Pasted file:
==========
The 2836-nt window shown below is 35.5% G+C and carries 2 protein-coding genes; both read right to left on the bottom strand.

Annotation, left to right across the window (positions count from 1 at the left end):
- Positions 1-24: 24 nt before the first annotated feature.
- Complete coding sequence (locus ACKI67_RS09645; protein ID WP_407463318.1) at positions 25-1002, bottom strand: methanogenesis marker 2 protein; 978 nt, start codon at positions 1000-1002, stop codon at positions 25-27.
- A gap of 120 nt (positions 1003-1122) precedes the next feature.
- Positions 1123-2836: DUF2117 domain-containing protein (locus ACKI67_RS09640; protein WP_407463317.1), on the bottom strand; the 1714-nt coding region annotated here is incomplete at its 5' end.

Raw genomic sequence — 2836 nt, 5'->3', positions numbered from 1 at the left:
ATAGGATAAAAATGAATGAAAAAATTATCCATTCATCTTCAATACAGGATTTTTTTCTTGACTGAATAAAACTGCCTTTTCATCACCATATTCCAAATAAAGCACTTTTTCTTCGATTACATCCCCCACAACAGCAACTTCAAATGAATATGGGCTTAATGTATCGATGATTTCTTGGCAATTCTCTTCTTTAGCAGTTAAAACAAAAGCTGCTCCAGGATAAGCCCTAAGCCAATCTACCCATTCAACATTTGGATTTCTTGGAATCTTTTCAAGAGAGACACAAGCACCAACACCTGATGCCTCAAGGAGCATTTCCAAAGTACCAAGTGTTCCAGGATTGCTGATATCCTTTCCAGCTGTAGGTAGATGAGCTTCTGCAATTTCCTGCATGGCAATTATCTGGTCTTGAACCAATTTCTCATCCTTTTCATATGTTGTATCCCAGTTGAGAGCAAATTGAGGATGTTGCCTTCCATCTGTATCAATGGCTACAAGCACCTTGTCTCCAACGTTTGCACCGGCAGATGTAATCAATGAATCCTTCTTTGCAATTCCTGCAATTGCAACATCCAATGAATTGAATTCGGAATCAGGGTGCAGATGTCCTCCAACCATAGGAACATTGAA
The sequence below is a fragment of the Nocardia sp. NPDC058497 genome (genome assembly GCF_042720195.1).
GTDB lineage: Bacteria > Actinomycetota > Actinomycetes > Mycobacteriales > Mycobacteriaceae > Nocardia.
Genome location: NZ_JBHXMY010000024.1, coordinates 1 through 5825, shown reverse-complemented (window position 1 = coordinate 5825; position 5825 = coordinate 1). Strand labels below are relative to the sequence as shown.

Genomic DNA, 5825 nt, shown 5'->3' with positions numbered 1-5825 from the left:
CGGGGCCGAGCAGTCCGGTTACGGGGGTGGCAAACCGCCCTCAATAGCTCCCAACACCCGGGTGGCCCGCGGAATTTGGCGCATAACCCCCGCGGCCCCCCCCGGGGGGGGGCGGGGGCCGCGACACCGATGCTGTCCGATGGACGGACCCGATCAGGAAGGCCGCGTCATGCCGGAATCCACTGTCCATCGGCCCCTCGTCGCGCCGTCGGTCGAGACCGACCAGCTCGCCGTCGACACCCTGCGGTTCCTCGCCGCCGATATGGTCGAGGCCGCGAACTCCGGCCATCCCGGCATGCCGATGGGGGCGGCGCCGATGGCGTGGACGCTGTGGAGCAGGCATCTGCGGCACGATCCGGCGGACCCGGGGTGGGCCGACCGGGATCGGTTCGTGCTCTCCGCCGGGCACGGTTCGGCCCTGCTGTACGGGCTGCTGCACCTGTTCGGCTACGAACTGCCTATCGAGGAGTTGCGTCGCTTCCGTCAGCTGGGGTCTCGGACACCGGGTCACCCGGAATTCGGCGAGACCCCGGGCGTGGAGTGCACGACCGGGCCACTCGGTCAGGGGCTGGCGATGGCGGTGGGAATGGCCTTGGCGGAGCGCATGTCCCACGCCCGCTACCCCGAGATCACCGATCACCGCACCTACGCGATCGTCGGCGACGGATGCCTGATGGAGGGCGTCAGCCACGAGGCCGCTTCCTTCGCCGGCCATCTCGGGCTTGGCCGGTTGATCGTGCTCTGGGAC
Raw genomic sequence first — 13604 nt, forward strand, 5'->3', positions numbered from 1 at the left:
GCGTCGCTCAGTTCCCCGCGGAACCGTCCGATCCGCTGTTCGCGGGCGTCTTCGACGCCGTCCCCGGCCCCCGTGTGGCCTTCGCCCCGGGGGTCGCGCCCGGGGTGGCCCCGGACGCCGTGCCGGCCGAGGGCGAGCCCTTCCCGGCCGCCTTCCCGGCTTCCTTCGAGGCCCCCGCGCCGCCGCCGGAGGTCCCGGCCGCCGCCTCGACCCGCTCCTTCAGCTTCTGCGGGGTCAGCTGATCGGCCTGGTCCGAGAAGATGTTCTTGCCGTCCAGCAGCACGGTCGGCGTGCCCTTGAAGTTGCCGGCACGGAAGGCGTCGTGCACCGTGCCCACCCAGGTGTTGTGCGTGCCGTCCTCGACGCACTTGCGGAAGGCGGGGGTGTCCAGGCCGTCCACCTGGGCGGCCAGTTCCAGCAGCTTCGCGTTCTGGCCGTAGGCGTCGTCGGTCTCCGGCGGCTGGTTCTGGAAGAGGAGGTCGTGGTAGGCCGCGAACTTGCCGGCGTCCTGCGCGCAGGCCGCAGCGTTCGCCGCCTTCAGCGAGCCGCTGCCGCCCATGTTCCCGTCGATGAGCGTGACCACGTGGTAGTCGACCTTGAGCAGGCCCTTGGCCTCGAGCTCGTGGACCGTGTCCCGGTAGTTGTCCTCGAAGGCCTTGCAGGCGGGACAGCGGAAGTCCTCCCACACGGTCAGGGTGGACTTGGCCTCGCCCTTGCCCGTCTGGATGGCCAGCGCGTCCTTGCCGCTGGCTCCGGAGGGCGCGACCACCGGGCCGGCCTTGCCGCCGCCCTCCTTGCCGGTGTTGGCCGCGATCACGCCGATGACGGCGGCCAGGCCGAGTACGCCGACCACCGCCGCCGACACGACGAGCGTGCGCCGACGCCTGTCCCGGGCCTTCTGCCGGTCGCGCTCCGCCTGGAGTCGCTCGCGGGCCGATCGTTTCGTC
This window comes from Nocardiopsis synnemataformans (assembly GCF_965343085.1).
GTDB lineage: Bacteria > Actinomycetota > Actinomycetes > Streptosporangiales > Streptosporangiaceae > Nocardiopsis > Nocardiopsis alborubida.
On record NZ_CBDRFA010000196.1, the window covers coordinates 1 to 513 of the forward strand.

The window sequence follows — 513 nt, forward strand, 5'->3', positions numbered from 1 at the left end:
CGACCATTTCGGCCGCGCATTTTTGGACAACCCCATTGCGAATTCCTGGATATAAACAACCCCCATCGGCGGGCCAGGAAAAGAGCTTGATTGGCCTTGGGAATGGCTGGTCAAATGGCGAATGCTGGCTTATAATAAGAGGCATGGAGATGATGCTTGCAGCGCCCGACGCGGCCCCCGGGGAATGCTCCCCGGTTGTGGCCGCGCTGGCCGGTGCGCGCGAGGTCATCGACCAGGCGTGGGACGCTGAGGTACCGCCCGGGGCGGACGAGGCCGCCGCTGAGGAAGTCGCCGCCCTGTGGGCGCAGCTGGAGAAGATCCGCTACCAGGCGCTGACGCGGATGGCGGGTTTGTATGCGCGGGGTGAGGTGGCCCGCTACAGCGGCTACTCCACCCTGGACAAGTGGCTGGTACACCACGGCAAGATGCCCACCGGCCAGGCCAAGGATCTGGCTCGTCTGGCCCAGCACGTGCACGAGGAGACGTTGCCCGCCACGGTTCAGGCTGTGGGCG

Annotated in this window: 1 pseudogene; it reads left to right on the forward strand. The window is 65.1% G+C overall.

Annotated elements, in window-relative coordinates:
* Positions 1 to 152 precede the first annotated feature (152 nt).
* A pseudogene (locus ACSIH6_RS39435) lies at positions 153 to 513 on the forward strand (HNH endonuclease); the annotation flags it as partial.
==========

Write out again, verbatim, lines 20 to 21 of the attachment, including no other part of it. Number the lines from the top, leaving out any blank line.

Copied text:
CGACCATTTCGGCCGCGCATTTTTGGACAACCCCATTGCGAATTCCTGGATATAAACAACCCCCATCGGCGGGCCAGGAAAAGAGCTTGATTGGCCTTGGGAATGGCTGGTCAAATGGCGAATGCTGGCTTATAATAAGAGGCATGGAGATGATGCTTGCAGCGCCCGACGCGGCCCCCGGGGAATGCTCCCCGGTTGTGGCCGCGCTGGCCGGTGCGCGCGAGGTCATCGACCAGGCGTGGGACGCTGAGGTACCGCCCGGGGCGGACGAGGCCGCCGCTGAGGAAGTCGCCGCCCTGTGGGCGCAGCTGGAGAAGATCCGCTACCAGGCGCTGACGCGGATGGCGGGTTTGTATGCGCGGGGTGAGGTGGCCCGCTACAGCGGCTACTCCACCCTGGACAAGTGGCTGGTACACCACGGCAAGATGCCCACCGGCCAGGCCAAGGATCTGGCTCGTCTGGCCCAGCACGTGCACGAGGAGACGTTGCCCGCCACGGTTCAGGCTGTGGGCG

Annotated in this window: 1 pseudogene; it reads left to right on the forward strand. The window is 65.1% G+C overall.